The Hero of Gallowmere rises for the fourth time from his grave to look at a present that at the audiovisual level feels luxurious.
"Teach me a hero and I will write you a tragedy," F. Scott Fitzgerald
Few studios have Sony with a curriculum full of works as good and vindicable as SCE Cambridge Studio. Author of jewels like Primal or Ghosthunter on PS2, SCE always had his greatest creation in what was his first 3D game: MediEvil, an exclusive of the first PlayStation that 21 years ago introduced us to Sir Daniel Fortesque, hero of slug and really Ugly face – the art book reveals its normal face – which has finally happened as one of Sony's icons.
And, with just 3 games in total in two decades and an appearance in that attempt 'Sonyer' to get into the car of the success of Super Smash Bros that was the forgotten (and fun, eye) PlayStation All-Star Battle Royale, Sir Daniel is still remembered, although 14 years have passed since that PSP MediEvil Resurrection. For this reason, when in full fever of remasters and remakes Sony announced that one of its characters from the first Gen PlayStation would undergo a change to go out and look handsome on PS4, the hype and the desire to have it again with us were shot , especially with the ideal date chosen by Sony: 1 week of Halloween.
Gallowmere's Hero vs. Warlock Zarok, Take 3
For those who have not played it, the MediEvil series is a mix of hack ’n slash in 3rd Person with doses of exploration, puzzles and platforms. A usual mix in the 5th Generation in which the puzzles act as a kind of ‘barrier’ to stop the quasi-linear advance of MediEvil. As a good hack ’n slash, it’s hitting and moving forward, but its gameplay becomes more complex, giving it more elements. In this way, its basic definition is a kind of Ghost & Goblins in 3D designed by Tim Burton and mused by Danny Elfman.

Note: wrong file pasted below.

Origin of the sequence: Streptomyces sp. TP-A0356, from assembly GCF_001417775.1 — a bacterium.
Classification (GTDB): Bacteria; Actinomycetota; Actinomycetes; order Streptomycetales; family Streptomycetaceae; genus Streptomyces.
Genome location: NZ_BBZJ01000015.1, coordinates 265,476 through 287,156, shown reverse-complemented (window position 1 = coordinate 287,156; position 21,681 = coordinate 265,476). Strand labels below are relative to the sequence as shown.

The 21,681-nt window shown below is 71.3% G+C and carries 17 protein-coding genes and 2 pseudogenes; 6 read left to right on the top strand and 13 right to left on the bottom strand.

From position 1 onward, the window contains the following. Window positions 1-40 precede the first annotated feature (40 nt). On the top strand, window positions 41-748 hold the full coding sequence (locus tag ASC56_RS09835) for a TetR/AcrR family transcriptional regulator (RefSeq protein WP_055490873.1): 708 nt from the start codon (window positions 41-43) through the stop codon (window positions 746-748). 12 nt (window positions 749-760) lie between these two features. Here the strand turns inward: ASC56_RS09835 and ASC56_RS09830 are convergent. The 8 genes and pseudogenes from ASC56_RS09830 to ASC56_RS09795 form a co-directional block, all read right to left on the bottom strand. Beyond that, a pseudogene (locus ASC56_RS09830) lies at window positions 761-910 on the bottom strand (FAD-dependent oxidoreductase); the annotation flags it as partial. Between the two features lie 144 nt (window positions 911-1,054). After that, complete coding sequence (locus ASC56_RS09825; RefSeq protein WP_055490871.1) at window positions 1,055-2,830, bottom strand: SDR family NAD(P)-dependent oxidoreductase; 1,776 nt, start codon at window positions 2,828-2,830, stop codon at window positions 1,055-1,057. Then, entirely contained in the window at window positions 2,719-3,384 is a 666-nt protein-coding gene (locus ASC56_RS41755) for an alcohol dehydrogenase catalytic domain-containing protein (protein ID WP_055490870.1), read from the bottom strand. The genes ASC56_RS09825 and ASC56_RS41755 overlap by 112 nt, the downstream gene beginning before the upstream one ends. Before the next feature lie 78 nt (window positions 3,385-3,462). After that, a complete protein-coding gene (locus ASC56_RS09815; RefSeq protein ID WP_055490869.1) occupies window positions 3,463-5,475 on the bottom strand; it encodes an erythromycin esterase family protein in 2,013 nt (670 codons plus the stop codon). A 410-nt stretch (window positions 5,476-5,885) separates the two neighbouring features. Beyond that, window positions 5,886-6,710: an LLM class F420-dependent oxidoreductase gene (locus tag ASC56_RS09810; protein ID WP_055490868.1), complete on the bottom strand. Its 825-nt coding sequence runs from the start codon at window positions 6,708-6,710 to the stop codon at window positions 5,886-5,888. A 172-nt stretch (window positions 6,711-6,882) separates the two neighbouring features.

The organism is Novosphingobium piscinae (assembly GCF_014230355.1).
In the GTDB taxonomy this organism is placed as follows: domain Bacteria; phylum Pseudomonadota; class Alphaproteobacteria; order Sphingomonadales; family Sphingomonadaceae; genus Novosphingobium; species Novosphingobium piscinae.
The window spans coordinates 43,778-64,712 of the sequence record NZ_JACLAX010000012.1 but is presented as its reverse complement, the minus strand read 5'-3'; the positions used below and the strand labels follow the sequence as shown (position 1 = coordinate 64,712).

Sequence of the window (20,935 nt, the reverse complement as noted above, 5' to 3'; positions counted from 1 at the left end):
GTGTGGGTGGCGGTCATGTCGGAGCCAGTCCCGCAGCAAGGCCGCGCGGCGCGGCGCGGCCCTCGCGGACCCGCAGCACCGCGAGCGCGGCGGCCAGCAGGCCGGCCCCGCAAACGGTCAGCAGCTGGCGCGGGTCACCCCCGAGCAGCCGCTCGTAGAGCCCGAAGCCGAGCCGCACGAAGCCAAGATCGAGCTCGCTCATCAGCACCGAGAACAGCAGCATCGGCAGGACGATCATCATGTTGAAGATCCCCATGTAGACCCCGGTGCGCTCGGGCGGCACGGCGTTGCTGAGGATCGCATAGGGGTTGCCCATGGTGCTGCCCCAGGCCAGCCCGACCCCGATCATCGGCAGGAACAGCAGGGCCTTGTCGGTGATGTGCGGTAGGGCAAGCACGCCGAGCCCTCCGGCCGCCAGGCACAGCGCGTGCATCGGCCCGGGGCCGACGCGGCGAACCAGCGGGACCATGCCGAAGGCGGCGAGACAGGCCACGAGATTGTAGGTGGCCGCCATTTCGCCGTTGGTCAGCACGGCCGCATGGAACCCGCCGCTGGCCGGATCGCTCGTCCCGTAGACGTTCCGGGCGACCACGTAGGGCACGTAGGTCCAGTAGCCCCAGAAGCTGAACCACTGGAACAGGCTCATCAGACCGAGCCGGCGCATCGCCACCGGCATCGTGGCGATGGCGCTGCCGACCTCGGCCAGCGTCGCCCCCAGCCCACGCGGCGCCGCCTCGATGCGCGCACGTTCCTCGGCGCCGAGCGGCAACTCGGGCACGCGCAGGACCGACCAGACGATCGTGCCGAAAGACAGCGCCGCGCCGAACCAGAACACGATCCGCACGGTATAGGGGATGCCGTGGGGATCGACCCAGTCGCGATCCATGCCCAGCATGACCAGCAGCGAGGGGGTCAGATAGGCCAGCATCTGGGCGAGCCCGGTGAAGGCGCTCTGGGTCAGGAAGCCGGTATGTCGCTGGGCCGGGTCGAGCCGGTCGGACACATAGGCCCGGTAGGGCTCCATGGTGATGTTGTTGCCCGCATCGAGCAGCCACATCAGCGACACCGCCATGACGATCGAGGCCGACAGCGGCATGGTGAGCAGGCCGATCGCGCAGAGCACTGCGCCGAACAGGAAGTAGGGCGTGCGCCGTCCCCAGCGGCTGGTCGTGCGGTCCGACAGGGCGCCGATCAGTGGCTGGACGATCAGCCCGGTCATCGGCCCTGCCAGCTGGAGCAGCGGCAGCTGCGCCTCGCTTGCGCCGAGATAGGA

Basically, this new MediEvil is a remastered and remaked version of the first game in the series, which would officially be the 3rd time we lived the same story – PSP's MediEvil was a remake with better controls and new scenarios and elements. The Other Ocean Emeryville studio, with experience in Double Fine titles such as Stacking, Costume Quest 2 and also authors of Thimbleweed Park or the New 3DS Minecraft, has preferred to discard the changes in the PSP MediEvil to keep the original source. The result? Well, a game that those who have played the original will recognize right away, because they follow it closely together both in the plot and on the stage.
I enter it with the story of Gallowmere, the CGI of the sorcerer Zarok -which at the time of PSX seemed to us the ostia and made by Pixar almost-the crypt of Dan, the cemetery … Everything is there, but with changes. Although less than we would have liked, because if in a way we can define the MediEvil of PS4 it is like a remaster in the playable and a remake in the graphic.
The Gallery of the Heroes
The Overworld map is still there, and Dan's journey to reach Zarok's lair remains. To this we add that there are some moments in which the campaign allows us to choose between several paths. And we also have the Gallery of Heroes, a place to which we must access a hidden chalice in each level that must also be filled with souls.